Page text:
Himalayan Journeys Landscape Photographs by Kenneth Hanson

Everest-Tibet 2003
Everest-Tibet The 2003 journey in Tibet consisted of two parts: a road trip that began in Lhasa and ended in Kathmandu and a trek from the Everest Base Camp up the East Rongbuk glacier to the Advanced Base Camp at 21,000 ft. The Gyamtso La (17,120 ft.) is the highest point on the road to the Base Camp. On the trek to the ABC the mornings were clear but clouds began to form about noon. My photographs from the ABC were taken on Sept. 17. On Sept. 23, 1921 Mallory, Wheeler, Bullock and two Sherpas first reached the ABC after making a wide detour to the east. They crossed the Lakpa La, then climbed to the North Col (23,176 ft.) but were turned back by high winds. An attempt in May of 1983 of the North-East Ridge led to the tragic death of the outstanding climbers Pete Boardman and Joe Taskar. They were last seen at 27,000 ft on the Pinnacles section (1/3 in from right.)
Karakoram 1994, 2001
Karakorum The Karakorum Mountains were formed from the coast of Eurasia as the advancing Indian plate raised the High Himalaya to the south and squeezed in-between the Kohistan-Ladakh island-arc. The treks in both 1994 and 2001 began from Scardu which was reached by a long drive from Islamabad by way of the Indus valley. In 2001 we crossed the Gondogoro pass (18,320 ft) and followed the Vigne Glacier to reach Concordia on the Baltoro Glacier. After visiting the K2 base camp we descended the Baltoro and returned to Scardu via Askole. In 1994 we went directly to Askole and then followed the Biafro and Hispar Glaciers via the Snow Lake and the Hispar La (17,000 ft.) The Hispar valley led to the Hunza valley and from there returned to Islamabad via Gilgit.
Ladakh 1997
Ladakh Ladakh in Indian-administered Kashmir is often known as Little Tibet. The Ladakhi language is a Tibetan dialect. There are many large fortress-like monasteries with substantial land holdings. The Dalai Lama has a residence just outside Leh, the regional capital. Most of the large monasteries and Leh itself are located in the broad Indus valley. The Karakorum is to the north. A short distance to the west the Indus cuts through the Pakistan-India cease-fire line on its journey to the Arabian Sea. In addition to visiting monasteries, we made a trek to the Markha valley. We ascended to a high pasture area devoted to yaks and Pashmina goats and returned to Leh via the 17,052 ft. Gongmaru pass.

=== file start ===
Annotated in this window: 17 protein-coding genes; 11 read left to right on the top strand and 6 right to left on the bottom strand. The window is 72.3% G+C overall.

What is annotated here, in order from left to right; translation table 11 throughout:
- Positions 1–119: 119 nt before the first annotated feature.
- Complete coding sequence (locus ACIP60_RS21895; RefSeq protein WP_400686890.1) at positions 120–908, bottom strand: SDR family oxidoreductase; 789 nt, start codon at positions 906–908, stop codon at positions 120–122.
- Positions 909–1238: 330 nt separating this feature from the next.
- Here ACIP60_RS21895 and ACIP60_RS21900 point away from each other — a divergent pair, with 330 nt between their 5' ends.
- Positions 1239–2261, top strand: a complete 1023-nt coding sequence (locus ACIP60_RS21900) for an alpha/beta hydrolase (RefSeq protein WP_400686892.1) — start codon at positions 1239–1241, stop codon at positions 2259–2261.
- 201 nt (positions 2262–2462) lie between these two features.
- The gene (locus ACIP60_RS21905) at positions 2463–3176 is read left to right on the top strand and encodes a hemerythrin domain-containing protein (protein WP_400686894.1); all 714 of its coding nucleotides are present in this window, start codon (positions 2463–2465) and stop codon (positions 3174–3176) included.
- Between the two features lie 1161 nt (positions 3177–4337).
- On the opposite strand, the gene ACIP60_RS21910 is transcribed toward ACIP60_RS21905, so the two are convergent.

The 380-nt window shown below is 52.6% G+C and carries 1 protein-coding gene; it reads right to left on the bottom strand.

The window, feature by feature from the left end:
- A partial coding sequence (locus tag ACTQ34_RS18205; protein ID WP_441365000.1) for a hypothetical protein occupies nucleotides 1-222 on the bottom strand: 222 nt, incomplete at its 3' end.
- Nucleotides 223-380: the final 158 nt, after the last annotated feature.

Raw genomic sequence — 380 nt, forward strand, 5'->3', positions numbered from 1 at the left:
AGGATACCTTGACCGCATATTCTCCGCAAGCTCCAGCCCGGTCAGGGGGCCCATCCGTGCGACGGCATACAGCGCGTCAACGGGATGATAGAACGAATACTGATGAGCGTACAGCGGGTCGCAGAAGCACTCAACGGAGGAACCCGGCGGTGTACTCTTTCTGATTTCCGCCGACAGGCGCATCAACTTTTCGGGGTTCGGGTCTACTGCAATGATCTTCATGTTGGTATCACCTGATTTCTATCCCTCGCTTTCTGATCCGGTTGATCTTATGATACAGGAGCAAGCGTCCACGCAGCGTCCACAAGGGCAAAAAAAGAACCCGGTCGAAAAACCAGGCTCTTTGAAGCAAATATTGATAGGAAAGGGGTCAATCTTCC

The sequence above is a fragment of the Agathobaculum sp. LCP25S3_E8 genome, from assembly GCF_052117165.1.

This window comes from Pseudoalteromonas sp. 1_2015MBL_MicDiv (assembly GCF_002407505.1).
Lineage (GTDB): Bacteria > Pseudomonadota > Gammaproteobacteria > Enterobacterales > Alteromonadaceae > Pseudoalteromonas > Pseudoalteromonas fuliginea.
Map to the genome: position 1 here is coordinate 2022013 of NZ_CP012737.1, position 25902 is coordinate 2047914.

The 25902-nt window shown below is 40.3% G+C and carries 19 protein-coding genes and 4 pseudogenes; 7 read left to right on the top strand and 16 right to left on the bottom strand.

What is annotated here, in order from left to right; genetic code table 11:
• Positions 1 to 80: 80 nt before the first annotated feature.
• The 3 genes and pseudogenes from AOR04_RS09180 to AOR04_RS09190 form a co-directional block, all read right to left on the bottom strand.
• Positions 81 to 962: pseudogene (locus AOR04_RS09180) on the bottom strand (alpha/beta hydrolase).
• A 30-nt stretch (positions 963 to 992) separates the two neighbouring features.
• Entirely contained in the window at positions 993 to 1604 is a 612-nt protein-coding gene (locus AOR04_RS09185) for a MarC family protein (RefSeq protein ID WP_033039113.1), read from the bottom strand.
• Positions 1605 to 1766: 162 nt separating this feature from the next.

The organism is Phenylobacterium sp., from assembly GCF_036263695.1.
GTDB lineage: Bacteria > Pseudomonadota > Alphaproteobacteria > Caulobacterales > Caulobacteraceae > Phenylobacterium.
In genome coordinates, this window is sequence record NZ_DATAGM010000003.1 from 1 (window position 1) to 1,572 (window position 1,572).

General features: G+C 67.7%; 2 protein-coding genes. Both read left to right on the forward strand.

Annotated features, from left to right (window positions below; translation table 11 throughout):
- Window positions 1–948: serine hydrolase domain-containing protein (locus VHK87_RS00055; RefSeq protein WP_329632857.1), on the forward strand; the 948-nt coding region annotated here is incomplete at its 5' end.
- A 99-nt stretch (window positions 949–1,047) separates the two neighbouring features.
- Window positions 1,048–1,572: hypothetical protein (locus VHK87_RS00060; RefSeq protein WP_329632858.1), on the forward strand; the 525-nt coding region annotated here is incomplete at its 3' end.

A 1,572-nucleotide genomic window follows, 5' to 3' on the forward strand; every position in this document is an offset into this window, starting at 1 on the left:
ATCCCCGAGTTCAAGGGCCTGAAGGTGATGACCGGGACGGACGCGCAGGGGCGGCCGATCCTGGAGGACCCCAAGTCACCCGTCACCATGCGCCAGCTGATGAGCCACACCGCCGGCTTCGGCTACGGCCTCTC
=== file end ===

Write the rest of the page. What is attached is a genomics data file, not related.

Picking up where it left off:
Dolpo 1989, 1993
Dolpo The Dolpo region of Western Nepal is remarkable for its isolation and for the Tibetan culture that isolation has preserved. Access to the area was closed to westerners prior to 1989. Inner Dolpo lies in the rain shadow area to the north of the main Himalayan chain. Blades of grass are visible only to goats and yaks; the chief crop is barley. In1993 we entered from the south by crossing the Kang La (17,500 ft) and left towards the Kali Gandaki Valley in the east via the Sangda La (18,100 ft). In 1989 Inner Dolpo was still off limits, but we were able to visit such 'Tibetan" villages as Ring-mo on Phoksumdo Lake and Tarakot. Dolpo was the location of a recent movie, Himalaya.
Dhaulagiri 1992
Dhaulagiri The Dhaulagiri Himal lies to the west of the Kali Gandaki valley. The route to the base camp ascends a parallel valley to the deep gorge of the Chhonbardan Glacier. Dhalagiri I (8167m, 26,795 ft) is to the south. The summit is Ordovician limestone above even older gneiss. The route from the base camp crosses the French Pass (5360m, 17,600ft) between Tukuche Peak and Dhalagiri II to reach a high plateau, the Hidden Valley. From there a second pass leads to a steep 9,000 ft descent into the Kali Gandaki valley.
Annapurna 1986
Annapurna The Kali Gandaki River of Central Nepal is an ancient trade route between Tibet and India. It cuts through the main Himalayan chain: Dhaulagiri to the west, Annapurna to the east. Our trek was the popular "Annapurna Circuit" that begins to the east. The circuit follows the Marsyandi valley through rice fields and through the gorge between Annapurna and Manaslu to reach a broad valley that is in a rain-shadow area to the north of the Annapurna Himal. Manang is the principal village. Braga is the site of an imposing 500 year old Karma-pa monastery. The trail crosses the Thorung La (17,700 ft.) and descends to Kagbeni in the Kali Gandaki valley. The stony flood plain becomes a narrow gorge. Ascent from the gorge through rhododendron forests leads to the Pokara resort region.
Everest area 1996, 1999
Everest area Everest lies in the Khumbu region of Eastern Nepal. In 1996 we entered the Khumbu from the Rolwaling valley to the west by way of the Tessi Lapcha, a pass at 18,900 ft. In 1999 we set out from the airstrip at Lukla, but instead of going north to Namche Bazaar, the center of the Sherpa community, we crossed a pass to the east and reentered the Khumbu by the difficult Amphu Laptsa pass (18,954 ft.) The pass is to the east of Ama Dablam and south of Everest. Both treks required climbing permits. Ramdung high camp was reached on the first trek and Mera Peak (21,247 ft) on the second. Both trips ended up at Lukla by way of Namche.
Kangchenjunga 1983
Kangchenjunga Kangchenjunga (8586 m, 28,160 ft.), the world's third highest mountain lies in Eastern Nepal on the border between Nepal and the Sikkim region of India. The trek began and ended at the Taplejung airstrip above the Tamur valley. We approached Kangchenjunga via the Yalung glacier from the south and then doubled back and crossed a high plateau to reach the "Tibetan" village of Ghunsa in the Tamur valley. Ascending this valley brought us to the Kangchenjunga glacier and the northern base camp, Pangpema. The return was by the Tamur valley. The route encompassed tropical bamboo forest, rhododendron forest, heaths of dwarf rhododendrons and alpine tundra - as described by the famous botanist Joseph Hooker in 1848.
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